Sometime between August 1851 and March 1852 prospectors opened up the district which became the Creswick goldfield. By 1874 this local area of essentially surface or deep lead gravels had produced over 1 million ounces of gold. These workings came to define the drainage lines of an erosion zone south of Broomfield. The gold discovered at Broomfield (in 1872) then to the east and north after 1874, formed the upper section of the famous Madame Berry system of deep leads – with no surface workings.
In the commemorative reference “Ballarat and Vicinity, 1901” these latter locations are described by the established mining reporter William Bradford, as –
Very few houses or buildings remain around Allendale, to show where 30 years of productive gold mining took place. The same commemorative reference includes this photo to explain “why?” In the days before motor vehicles, the miner did not drive to the job – he physically moved his house near to the work, so walking to work was sensible.
Some land titles today, when searched, show evidence of deals done by landowners to gain the royalty money noted by William Bradford. See illustration of such a title endorsement – for Lot 21, Parish of Spring Hill, and the Hawkin’s Gold Mining Company of that time. The Directors of Mount Rommel take the view that the key to resolving the character or position of the mineralised environs east of Broomfield is likely to come about when geophysical tools appear which give good, clear penetration of the lava cover. We believe appropriate tools are now available.
Around Broomfield and Allendale the small private holdings were the result of land sales by the Crown after May 1855. No person attending those land sales could have had any concept that an entire goldfield was being sold by the Crown. This field turned out to be lava-covered, and thus hidden from view. Unlike the early digger’s pot-holes of the first photo (this “Outlook”) or of the multitudes at Cripple Creek, the miners who came to the Allendale area after 1873 found farming landowners wanting both royalty payments and compensation for surface damage. As a direct result, the area of any workings was limited to space around one, sometimes two, shafts in each 80 acre private land allotment. Today, the remnants are visible on any air photo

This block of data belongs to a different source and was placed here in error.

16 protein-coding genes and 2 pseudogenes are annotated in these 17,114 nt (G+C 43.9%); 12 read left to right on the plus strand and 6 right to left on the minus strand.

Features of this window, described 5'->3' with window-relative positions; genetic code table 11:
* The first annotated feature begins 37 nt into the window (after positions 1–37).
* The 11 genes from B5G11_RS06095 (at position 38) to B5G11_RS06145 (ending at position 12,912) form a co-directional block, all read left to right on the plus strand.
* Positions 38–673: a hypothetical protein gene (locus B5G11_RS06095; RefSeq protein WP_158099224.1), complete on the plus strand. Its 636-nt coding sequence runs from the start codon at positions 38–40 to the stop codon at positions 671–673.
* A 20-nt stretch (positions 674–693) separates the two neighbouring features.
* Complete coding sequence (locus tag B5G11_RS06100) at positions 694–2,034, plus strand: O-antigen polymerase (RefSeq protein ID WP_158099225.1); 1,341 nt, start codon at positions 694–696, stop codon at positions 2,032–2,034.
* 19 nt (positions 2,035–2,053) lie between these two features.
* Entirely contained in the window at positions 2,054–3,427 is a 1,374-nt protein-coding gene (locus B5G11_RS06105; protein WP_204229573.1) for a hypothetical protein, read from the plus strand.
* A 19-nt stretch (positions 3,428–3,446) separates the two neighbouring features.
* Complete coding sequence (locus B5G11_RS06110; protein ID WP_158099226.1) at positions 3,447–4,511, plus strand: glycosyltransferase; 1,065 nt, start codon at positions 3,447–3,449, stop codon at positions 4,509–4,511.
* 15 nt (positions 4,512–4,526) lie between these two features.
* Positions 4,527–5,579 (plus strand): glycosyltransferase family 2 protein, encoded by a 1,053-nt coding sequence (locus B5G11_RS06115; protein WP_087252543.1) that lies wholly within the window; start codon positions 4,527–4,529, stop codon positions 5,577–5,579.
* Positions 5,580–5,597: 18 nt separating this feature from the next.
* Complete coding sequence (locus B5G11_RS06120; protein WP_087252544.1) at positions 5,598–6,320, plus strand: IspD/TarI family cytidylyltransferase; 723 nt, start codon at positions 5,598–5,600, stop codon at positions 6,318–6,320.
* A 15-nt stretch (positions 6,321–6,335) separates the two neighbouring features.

The shafts through the basalt lava allowed opening up narrow gravel channels, which were worked for gold. The very wide spaces between old workings remained untested until Mount Rommel began to investigate north and south of Stag Road. Work has confirmed indications of extensive buried prospective zones.
Mount Rommel Mining Ltd is the 100% holder of the sole Exploration Licence (No.3821) covering this prospective ground. These rights extend over about 16 square kms, and on 12 April 2012 were renewed to expire 26 February 2014.
Currently, Mount Rommel is awaiting compiled results of geophysical surveys, which entered five (5) of those 1855 eighty-acre allotments. To my knowledge, this is the first ever comprehensive geophysical program of this type (CSAMT) within any of this private land. The program has had two stages, the first three lines in December 2010 and nine lines recently completed. The results of this new survey involves compilation of data collected from over 300 data points and may take some time to conclude.
In closing, the photo below is a reminder of times past. Here we see the interior of part of the lobby of the original Palace Hotel at Cripple Creek circa 1895. We might wonder what these fellows would have done were they at Allendale in the same year.